Denver wiped itself clean of Sweet Leaf marijuana stores today, July 5, after Denver’s Department of Excise and Licenses executive director Ashley Kilroy revoked all of the dispensary chain’s business licenses within city limits. The decision was somewhat expected, as city hearing officer Suzanne Fasing recommended the same move in April after a five-day hearing over the fate of the company’s licenses.

Sweet Leaf held 26 medical and recreational marijuana business licenses in Denver that covered seven dispensaries and several cultivations and infused-product manufacturing centers. The company was one of the state’s largest dispensary chains until eight of its stores in Denver and Aurora were raided by the Denver Police Department and various enforcement agencies in December 2017 after a year-long investigation into alleged looping, or selling unlawful amounts of marijuana to customers. Eighteen budtenders were arrested in connection with the investigation, although none of the company’s owners or management have been charged.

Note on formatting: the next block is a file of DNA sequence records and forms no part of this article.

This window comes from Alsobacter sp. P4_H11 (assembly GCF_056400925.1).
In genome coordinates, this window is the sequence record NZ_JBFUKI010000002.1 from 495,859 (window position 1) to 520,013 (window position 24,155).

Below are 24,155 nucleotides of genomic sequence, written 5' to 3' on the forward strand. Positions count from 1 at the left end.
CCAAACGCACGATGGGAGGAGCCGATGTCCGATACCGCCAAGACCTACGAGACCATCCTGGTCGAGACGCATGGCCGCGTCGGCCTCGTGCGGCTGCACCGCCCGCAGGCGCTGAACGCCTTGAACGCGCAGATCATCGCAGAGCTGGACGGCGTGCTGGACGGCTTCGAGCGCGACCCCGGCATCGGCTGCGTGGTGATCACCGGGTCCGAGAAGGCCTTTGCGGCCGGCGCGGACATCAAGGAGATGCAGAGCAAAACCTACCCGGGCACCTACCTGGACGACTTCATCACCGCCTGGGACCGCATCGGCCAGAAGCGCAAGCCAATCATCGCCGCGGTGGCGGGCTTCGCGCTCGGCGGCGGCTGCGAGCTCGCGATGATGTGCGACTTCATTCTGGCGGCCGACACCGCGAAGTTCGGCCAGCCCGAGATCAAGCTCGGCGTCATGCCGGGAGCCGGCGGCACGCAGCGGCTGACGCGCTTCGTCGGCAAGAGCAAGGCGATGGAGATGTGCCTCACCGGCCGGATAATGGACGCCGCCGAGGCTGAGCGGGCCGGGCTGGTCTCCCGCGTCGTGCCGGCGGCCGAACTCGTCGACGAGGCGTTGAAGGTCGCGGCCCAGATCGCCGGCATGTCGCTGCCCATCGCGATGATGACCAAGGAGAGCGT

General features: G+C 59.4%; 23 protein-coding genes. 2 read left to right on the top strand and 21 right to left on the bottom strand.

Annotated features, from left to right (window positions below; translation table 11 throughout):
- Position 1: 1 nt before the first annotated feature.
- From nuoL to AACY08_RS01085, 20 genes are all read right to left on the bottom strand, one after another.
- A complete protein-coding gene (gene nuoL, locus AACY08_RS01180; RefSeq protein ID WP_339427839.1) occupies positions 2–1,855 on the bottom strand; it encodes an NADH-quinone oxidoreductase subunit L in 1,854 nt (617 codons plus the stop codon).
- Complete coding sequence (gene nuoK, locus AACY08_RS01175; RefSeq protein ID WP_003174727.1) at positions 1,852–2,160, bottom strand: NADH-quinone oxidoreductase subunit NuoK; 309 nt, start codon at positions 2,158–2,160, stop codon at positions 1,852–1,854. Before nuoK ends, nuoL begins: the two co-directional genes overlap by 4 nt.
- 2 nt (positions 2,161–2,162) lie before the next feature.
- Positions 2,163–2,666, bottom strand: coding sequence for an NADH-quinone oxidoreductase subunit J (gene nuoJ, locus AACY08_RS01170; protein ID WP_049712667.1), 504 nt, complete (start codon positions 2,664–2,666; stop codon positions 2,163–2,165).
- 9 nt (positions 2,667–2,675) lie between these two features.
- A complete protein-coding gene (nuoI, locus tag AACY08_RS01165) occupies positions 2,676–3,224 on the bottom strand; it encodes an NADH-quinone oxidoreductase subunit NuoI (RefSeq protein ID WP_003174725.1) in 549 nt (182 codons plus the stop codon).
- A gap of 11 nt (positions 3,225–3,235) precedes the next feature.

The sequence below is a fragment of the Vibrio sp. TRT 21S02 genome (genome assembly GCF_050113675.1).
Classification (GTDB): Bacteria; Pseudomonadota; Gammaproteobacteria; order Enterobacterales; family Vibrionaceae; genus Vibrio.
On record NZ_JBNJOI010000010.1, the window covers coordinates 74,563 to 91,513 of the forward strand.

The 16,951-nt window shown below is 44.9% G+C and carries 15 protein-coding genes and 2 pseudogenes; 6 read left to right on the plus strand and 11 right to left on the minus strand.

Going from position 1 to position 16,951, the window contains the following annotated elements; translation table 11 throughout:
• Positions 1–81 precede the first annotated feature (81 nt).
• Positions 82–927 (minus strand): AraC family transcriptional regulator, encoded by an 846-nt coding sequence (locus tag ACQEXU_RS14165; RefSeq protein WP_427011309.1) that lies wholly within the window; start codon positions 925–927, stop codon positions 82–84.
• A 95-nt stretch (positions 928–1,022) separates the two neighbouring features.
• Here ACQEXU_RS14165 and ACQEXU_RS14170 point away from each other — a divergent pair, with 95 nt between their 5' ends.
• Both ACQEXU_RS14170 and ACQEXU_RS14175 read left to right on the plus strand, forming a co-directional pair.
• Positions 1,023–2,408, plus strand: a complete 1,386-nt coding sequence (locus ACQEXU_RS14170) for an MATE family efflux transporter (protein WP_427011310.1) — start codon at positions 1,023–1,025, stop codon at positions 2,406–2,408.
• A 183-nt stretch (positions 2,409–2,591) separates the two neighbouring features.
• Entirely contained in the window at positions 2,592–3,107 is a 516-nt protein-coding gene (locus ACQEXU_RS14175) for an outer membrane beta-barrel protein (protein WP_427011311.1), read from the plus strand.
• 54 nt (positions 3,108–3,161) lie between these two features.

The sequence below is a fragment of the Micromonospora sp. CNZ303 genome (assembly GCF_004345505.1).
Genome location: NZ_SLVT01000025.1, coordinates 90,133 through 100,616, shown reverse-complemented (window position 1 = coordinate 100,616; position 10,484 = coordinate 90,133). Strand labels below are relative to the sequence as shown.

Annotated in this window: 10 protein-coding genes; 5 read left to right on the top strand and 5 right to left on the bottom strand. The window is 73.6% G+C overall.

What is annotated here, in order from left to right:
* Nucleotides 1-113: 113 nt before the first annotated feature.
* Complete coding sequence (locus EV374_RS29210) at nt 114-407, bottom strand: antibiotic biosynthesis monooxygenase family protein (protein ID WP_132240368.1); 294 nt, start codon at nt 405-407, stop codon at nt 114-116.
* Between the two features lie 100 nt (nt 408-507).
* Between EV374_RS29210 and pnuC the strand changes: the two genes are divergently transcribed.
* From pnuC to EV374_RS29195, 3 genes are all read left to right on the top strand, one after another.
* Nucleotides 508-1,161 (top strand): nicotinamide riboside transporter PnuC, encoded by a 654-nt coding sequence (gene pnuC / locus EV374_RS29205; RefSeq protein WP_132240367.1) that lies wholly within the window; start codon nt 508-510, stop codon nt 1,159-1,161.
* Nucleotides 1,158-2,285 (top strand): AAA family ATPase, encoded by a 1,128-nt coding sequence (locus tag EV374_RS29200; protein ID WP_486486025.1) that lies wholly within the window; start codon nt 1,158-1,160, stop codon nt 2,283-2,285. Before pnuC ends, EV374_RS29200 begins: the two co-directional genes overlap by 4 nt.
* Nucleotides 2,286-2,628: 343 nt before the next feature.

Under the language of Amendment 64 at the time of the sales in 2016 and 2017, a customer was only allowed to buy one ounce of marijuana at a time (two ounces for medical patients). The company and its legal representatives argued that the limit applied per transaction and not per day, but a statement by the state Marijuana Enforcement Division in May 2017 informed marijuana licensees that selling more than one ounce to a customer on the same day was illegal, and that was reiterated to Sweet Leaf in an MED email in August 2017, according to Denver city attorneys. Like Fasing, Kilroy felt Sweet Leaf was undermining the regulatory framework.

A sign at Sweet Leaf’s Walnut Street dispensary announces the store’s license suspension. on Thursday, December 14.

Thomas Mitchell

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